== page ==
"Tom" in (select sname from student)



    This (select sname from student) returns a collection of class names used to determine whether "David" is a data in this collection;
    At the same time, you can also use the exists statement:

    Exists (select * from student where sname = "David")

    The two kernels are similar, but because of the different optimization options, usually NOT EXISTS faster than NOT IN, because NOT EXISTS can be used to combine the algorithm and NOT IN to die, and EXISTS is not as fast as IN, because this time IN may use more algorithms in combination.

    select * from tableA where exists(select * from tableB where tableB.id=tableA.id) 

    This sentence is equivalent to

    select * from tableA where id in (select id from tableB) 

    For each of the data in table A,will "excute select * from table B where the tableB.id = tableA.id" existence judgment, if tableB exists in the same row as the current id, then exists is true, the line Display, otherwise it is not displayed

    Exits for small outside the big inquiries, in the inside for small outside the query.
    In determines whether the given value matches the value in the subquery or list.
    Exists specifies a subquery that detects the presence of rows.

    Compare queries using EXISTS and IN

    This example compares two semantic similar queries. The first query uses EXISTS and the second query uses IN. Note that both queries return the same information.

    USE pubs 
    GO 
    SELECT DISTINCT pub_name 
    FROM publishers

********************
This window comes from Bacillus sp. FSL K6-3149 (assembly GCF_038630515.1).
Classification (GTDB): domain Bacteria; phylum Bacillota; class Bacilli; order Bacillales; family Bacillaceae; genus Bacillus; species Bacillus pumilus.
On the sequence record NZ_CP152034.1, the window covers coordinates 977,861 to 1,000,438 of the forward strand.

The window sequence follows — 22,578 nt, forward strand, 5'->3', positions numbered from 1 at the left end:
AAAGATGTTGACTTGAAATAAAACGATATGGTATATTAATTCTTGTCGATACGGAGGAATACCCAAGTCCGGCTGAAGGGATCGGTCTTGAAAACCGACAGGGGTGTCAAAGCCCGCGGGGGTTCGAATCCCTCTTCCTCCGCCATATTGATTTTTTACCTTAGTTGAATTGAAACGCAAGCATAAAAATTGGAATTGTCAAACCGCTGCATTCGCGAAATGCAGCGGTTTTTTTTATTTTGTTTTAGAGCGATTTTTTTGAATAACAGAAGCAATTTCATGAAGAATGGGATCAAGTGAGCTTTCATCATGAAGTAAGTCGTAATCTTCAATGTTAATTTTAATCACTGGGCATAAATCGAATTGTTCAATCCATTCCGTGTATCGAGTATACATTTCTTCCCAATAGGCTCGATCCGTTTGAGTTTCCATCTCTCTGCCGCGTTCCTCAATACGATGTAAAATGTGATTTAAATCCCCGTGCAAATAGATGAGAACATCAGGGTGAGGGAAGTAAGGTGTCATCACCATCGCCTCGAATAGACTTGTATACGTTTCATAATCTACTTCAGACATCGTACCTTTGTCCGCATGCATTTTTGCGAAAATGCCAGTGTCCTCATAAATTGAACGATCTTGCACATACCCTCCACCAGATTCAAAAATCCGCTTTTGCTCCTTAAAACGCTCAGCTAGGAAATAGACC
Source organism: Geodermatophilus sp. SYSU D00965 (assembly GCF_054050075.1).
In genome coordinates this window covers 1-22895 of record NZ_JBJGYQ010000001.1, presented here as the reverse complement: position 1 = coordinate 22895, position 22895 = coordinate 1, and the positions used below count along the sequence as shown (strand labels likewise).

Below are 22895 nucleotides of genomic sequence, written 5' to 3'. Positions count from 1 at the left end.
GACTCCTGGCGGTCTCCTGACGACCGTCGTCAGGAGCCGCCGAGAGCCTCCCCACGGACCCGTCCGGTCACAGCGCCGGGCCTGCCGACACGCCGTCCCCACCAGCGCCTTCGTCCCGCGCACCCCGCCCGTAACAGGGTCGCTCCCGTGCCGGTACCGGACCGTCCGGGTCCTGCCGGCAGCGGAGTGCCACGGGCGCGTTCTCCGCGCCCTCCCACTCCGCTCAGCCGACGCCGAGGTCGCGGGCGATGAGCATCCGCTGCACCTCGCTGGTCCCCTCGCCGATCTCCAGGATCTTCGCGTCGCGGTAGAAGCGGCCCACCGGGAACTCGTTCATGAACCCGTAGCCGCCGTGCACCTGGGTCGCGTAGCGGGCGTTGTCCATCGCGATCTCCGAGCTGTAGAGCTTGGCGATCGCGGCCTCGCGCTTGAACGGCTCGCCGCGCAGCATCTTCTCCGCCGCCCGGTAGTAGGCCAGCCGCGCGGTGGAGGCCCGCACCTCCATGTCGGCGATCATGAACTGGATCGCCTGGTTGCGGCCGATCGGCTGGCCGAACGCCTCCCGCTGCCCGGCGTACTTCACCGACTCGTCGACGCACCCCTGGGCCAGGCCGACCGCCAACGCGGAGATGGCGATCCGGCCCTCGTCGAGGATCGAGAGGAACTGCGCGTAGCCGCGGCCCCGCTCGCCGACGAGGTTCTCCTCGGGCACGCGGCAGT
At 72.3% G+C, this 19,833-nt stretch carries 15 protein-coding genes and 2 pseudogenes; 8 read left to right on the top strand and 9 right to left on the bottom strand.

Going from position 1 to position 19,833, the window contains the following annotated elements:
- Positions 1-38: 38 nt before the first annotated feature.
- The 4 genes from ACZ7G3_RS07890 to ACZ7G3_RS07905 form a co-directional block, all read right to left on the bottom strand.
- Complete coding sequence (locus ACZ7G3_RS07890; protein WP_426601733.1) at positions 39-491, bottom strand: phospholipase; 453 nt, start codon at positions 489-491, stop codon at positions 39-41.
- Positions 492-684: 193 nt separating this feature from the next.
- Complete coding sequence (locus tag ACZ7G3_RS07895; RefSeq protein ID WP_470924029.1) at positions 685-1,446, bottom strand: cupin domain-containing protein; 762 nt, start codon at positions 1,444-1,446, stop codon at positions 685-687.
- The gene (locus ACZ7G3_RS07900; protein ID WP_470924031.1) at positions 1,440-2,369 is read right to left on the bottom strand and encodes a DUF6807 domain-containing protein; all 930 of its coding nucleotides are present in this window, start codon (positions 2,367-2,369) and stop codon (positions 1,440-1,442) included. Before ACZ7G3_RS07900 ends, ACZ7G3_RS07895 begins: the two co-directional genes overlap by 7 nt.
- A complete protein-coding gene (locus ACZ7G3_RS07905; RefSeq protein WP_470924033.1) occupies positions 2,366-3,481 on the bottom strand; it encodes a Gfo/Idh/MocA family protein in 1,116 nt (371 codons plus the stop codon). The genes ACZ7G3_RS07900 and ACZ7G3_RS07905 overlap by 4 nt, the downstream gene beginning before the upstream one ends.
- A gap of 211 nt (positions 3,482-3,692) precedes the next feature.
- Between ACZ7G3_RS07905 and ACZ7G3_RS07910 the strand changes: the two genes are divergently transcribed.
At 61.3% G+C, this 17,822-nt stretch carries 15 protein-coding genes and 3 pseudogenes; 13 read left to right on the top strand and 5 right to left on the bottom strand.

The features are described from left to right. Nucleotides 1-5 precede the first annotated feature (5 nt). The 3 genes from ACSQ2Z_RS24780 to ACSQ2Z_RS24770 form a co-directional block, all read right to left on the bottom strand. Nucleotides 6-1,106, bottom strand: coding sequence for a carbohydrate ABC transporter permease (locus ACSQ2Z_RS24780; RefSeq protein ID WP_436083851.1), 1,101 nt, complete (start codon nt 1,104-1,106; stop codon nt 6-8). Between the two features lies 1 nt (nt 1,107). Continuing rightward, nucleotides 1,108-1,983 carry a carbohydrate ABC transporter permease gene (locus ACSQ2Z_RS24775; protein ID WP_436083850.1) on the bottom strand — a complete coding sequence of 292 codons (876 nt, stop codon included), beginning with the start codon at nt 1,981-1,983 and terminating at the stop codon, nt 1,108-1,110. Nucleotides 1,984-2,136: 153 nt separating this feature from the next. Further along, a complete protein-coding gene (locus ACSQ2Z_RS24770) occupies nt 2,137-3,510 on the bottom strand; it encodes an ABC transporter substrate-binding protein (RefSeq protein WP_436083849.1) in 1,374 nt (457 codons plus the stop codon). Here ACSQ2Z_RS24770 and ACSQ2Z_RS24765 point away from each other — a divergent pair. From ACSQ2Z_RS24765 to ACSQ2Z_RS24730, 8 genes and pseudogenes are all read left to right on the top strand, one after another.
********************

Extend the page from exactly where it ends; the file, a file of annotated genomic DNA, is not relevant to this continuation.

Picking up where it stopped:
WHERE EXISTS 
    (SELECT * 
    FROM titles 
    WHERE pub_id = publishers.pub_id 
    AND type = 'business') 
    GO 
    -- Or, using the IN clause: 
    
    USE pubs 
    GO 
    SELECT distinct pub_name 
    FROM publishers 
    WHERE pub_id IN 
    (SELECT pub_id 
    FROM titles 
    WHERE type = 'business') 
    GO 


    • Edited by 電腦神手吳子陵 Wednesday, August 16, 2017 3:16 PM
    • Marked as answer by Ruby-Joe Wednesday, August 16, 2017 3:27 PM
    • Unmarked as answer by Ruby-Joe Wednesday, August 16, 2017 3:34 PM
    • Marked as answer by Ruby-Joe Wednesday, August 16, 2017 3:46 PM
    Wednesday, August 16, 2017 3:07 PM
  • Forgot say that!

    Exits is equivalent to the existence of quantifiers: that the existence of the collection, that is, the set is not empty only a set of roles. For example, exist P that P is not empty is true; not exist P that p is empty when true is a scalar and one yuan relationship relationship. For example: s in P is true when s is equal to a value in P; s not in P is true when each value of s and P is not equal.

    Hope can help you

    • Marked as answer by Ruby-Joe Wednesday, August 16, 2017 3:46 PM
    Wednesday, August 16, 2017 3:37 PM
  • Forgot say that!

    Exits is equivalent to the existence of quantifiers: that the existence of the collection, that is, the set is not empty only a set of roles. For example, exist P that P is not empty is true; not exist P that p is empty when true is a scalar and one yuan relationship relationship. For example: s in P is true when s is equal to a value in P; s not in P is true when each value of s and P is not equal.

    Hope can help you


    Thanks
    Wednesday, August 16, 2017 3:55 PM
  • Forgot say that!

    Exits is equivalent to the existence of quantifiers: that the existence of the collection, that is, the set is not empty only a set of roles. For example, exist P that P is not empty is true; not exist P that p is empty when true is a scalar and one yuan relationship relationship. For example: s in P is true when s is equal to a value in P; s not in P is true when each value of s and P is not equal.

    Hope can help you


    Thanks
    your welcome : )
    • Marked as answer by Ruby-Joe Wednesday, August 16, 2017 4:09 PM
    Wednesday, August 16, 2017 4:01 PM